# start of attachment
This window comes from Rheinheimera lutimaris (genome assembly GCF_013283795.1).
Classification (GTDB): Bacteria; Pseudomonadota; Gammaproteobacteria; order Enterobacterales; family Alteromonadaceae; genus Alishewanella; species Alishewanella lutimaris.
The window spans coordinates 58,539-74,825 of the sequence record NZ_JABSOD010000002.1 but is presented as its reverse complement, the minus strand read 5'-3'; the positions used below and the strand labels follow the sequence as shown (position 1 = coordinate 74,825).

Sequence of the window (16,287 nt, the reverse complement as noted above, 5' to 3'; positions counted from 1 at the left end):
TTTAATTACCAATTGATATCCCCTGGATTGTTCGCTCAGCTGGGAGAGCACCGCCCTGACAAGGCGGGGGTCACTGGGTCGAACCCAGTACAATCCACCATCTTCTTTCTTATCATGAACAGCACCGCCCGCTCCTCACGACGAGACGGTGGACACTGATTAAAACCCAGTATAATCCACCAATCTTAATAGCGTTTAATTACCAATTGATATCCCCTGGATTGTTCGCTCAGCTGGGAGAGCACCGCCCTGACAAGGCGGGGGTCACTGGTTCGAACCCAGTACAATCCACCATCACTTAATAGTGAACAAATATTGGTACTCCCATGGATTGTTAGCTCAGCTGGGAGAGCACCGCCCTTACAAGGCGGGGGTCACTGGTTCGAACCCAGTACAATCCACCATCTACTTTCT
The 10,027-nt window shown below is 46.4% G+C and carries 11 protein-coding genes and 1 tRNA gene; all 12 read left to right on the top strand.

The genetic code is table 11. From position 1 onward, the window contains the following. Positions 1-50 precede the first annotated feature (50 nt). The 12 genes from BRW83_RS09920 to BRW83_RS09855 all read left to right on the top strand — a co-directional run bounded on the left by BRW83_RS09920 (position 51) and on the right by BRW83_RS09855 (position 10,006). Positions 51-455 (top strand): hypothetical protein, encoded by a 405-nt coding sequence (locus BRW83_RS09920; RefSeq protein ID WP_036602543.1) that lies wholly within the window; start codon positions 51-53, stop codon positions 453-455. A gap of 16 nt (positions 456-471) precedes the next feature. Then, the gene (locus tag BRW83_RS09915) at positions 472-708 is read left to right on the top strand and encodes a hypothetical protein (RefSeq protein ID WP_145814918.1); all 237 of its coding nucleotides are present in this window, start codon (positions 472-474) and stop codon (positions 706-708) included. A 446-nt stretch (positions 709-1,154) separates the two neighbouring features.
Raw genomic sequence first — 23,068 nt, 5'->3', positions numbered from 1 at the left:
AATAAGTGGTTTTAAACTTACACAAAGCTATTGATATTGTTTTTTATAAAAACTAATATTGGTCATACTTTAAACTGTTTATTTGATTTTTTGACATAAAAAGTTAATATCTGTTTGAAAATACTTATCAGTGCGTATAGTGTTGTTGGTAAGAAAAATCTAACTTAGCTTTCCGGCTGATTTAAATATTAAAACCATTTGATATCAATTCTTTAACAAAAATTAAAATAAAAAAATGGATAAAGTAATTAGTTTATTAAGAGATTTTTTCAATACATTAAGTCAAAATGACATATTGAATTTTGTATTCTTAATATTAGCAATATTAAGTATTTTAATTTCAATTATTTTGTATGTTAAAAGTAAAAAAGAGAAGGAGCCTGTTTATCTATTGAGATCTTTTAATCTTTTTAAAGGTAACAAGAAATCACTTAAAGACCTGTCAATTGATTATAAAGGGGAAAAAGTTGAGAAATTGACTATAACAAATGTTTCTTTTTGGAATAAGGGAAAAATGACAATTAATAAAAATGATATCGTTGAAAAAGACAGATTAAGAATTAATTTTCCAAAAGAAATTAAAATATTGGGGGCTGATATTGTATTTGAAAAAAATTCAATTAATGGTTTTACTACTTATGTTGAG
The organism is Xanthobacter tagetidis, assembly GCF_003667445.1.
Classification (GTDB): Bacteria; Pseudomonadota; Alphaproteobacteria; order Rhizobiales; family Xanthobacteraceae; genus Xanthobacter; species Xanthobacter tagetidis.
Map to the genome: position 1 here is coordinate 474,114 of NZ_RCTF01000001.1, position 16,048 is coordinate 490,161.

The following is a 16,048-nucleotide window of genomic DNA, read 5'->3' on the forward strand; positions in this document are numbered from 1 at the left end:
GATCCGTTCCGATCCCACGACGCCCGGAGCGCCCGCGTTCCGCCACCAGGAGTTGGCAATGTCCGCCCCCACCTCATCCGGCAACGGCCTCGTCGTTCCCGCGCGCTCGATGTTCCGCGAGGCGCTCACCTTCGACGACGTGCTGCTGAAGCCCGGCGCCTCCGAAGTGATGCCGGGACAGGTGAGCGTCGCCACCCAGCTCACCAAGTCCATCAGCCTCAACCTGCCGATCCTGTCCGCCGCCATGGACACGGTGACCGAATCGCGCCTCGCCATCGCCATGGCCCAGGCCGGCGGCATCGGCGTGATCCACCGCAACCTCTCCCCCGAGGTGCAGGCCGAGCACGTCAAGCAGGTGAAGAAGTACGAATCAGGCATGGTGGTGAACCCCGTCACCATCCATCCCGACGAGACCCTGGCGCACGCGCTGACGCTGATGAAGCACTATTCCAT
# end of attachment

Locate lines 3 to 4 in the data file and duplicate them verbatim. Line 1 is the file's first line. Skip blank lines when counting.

The window spans coordinates 58,539-74,825 of the sequence record NZ_JABSOD010000002.1 but is presented as its reverse complement, the minus strand read 5'-3'; the positions used below and the strand labels follow the sequence as shown (position 1 = coordinate 74,825).

Sequence of the window (16,287 nt, the reverse complement as noted above, 5' to 3'; positions counted from 1 at the left end):